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    • White, Thomas Willis
    • Jefferson, Thomas

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Documents filtered by: Correspondent="White, Thomas Willis" AND Correspondent="Jefferson, Thomas"
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I hope you will excuse intrusion in a stranger.—Believing I might obtain correct information from you, I have taken the liberty to enquire whether you could advise me to the publication of my work, which you think there would be, a probability of succeeding by subscription. Having been regularly bred to the Printing-Business, and believing myself to be perfectly adequate to the task, I should...
The state of my health permits me, but with pain, to write even the short acknolegement of a letter. I am moreover too much unacquainted with the general taste to know what would suit it , or to judge what book would be of ready sale; and I should be sorry to advise an unprofitable one. there is a valuable history of England Baxter’s, which I have long wished reprinted here. it was too...
Three years ago, I had the pleasure of receiving from yourself a letter in answer to one from me, respecting some publication which you thought might succeed with the public. I now have the pleasure of acquainting you that I have procured printing apparatus and am ready to execute any work which may be committed to my charge. The work which you then spoke of, is too large for my funds. I beg...
In answer to your letter of Nov. 29. I can say no more than I did to that of Jan. 26. 20. I know no book particularly interesting to us to be reprinted here but Baxter’s history of England which I then mentioned. it’s principles were too republican for the meridian of London, and it therefore has never been reprinted there as far as I have been able to learn . it would make 3. or 4. vols 8 vo...
Before me I have your esteemed favour of the 11th inst.—Since you know of no other work smaller than Baxters History of England, which you would recommend a republication of, I have to beg of you to endeavour to procure for me the Copy formerly belonging to yourself, so soon as you possibly can make it practicable.—I will then immediately print one octavo form, which shall be a true specimen...
The copy of Baxter’s history which is in the Library of Congress cannot possibly be borrowed. it is against the law establishing their library. but you might get it from London, within 4. months, thro’ any importing merchant or bookseller of Richmond. There is a new work in Law published in England, which will be of extensive sale in this country among the Lawyers. it is a Digest of Coke...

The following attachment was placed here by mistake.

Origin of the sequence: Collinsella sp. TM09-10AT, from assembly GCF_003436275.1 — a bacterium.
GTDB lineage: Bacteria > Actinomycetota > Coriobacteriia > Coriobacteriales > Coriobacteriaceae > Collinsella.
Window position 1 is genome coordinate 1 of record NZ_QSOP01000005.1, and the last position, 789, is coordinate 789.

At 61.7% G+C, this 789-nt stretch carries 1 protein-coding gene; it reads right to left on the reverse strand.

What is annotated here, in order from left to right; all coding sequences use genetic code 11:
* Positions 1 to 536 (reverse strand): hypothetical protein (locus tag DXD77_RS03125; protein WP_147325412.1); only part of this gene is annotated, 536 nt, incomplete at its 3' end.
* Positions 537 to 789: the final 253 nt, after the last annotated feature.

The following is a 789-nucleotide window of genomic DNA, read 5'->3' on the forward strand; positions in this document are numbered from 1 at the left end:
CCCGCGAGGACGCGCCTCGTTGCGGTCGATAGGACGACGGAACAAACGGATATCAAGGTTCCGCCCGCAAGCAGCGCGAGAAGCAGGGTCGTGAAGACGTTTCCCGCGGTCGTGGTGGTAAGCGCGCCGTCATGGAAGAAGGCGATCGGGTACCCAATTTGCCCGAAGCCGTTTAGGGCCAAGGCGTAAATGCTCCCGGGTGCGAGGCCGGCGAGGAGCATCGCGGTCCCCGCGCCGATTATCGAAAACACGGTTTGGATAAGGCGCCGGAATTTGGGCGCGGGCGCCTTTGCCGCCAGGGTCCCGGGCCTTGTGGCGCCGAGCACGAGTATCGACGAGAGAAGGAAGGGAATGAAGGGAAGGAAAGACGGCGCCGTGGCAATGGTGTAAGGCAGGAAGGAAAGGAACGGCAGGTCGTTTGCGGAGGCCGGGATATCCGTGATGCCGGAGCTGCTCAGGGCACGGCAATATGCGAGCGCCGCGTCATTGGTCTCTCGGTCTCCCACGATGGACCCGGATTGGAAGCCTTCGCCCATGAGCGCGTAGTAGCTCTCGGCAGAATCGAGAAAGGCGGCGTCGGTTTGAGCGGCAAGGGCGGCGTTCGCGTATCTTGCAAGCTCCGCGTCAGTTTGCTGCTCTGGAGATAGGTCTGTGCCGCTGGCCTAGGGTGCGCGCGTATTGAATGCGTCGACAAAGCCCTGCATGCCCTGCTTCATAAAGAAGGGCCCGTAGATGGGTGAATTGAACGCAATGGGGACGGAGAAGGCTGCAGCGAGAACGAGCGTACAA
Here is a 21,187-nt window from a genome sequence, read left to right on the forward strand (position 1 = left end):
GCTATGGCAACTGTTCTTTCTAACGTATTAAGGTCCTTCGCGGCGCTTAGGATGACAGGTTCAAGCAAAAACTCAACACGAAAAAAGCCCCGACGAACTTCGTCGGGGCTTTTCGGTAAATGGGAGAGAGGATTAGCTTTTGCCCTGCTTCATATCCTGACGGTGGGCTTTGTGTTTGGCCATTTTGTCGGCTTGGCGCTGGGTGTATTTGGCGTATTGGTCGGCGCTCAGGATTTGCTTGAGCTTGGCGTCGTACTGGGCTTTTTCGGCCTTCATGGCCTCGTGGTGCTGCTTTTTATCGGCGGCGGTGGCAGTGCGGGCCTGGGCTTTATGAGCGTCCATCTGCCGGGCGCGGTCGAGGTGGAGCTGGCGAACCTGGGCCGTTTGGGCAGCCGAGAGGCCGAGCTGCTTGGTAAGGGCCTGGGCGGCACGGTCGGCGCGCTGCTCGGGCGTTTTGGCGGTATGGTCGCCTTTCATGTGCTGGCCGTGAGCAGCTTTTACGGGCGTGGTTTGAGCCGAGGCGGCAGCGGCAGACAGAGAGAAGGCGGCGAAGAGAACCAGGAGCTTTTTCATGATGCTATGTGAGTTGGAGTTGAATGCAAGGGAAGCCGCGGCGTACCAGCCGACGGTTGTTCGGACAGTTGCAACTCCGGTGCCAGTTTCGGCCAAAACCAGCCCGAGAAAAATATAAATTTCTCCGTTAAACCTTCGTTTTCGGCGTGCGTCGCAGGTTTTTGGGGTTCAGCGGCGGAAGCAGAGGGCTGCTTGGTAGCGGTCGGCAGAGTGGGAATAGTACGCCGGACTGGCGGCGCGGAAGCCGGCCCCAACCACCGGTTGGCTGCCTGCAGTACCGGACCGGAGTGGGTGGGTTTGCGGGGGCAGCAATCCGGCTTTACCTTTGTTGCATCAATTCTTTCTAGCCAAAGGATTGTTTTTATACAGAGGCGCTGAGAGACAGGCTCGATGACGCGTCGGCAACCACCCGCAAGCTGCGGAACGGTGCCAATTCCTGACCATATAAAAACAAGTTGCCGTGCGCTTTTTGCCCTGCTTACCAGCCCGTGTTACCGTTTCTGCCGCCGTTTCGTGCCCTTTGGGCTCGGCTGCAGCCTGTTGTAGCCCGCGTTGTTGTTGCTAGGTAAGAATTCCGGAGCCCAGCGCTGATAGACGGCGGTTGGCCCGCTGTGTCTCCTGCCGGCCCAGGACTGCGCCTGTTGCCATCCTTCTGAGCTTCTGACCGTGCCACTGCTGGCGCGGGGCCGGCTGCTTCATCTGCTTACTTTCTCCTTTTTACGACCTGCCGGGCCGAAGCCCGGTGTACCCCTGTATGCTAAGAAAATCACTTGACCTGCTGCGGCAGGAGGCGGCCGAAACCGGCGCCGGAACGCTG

I at length am able to state to you that I am in possession of Thomas’s Digest of Coke and Littleton.—This is the work recommended by yourself as worthy of patronage—and, indeed, so far, as I am able to judge, I unhesitatingly pronounce it the greatest law-work I ever looked at. I have made a calculation of the expense of Printing, Binding and Paper, and find that to print it as it might be...
I must beg to be excused from writing the prospectus for your edn of Thomas’s Co Littleton. I have made it a point never to be the recommender of books to the public. it would be presumption in any case but especially in that of a book addressed to a learned profession as that of the law so entirely capable of judging for themselves . I suggested, at your request, this book as one the ability...
I take infinite pleasure in presenting you with a copy of a small work, entitled Garnetts Lectures.—It is but a few days since I passed it through the press.—and I still waiting for a plate which I expect on from Philadelphia, designed as a frontispiece, before the work is in as complete a state as I wish to see it. If on perusing it, you should find its merits such as would draw from your...
Since writing you on Friday last, I have had the pleasure of receiving a third recommendation to the volume I sent you,—I have struck off these three in the form of a little pamphlet, in order to lay them on the counter of the Book stores in the City until I am able to ob t ain a few more, so as to place them in all the copies which remain unbound. I enclose you a copy of them, not knowing...
I have duly recieved your letter of the 3 d proposing for my acceptance a book, on which you wish me to give an opinion, which you should be at liberty to publish. this I invariably decline. I have neither the talents, the taste, nor the time for the office of a Reviewer of books. such an undertaking, if executed with fidelity to the publick, would require me to read the book with critical...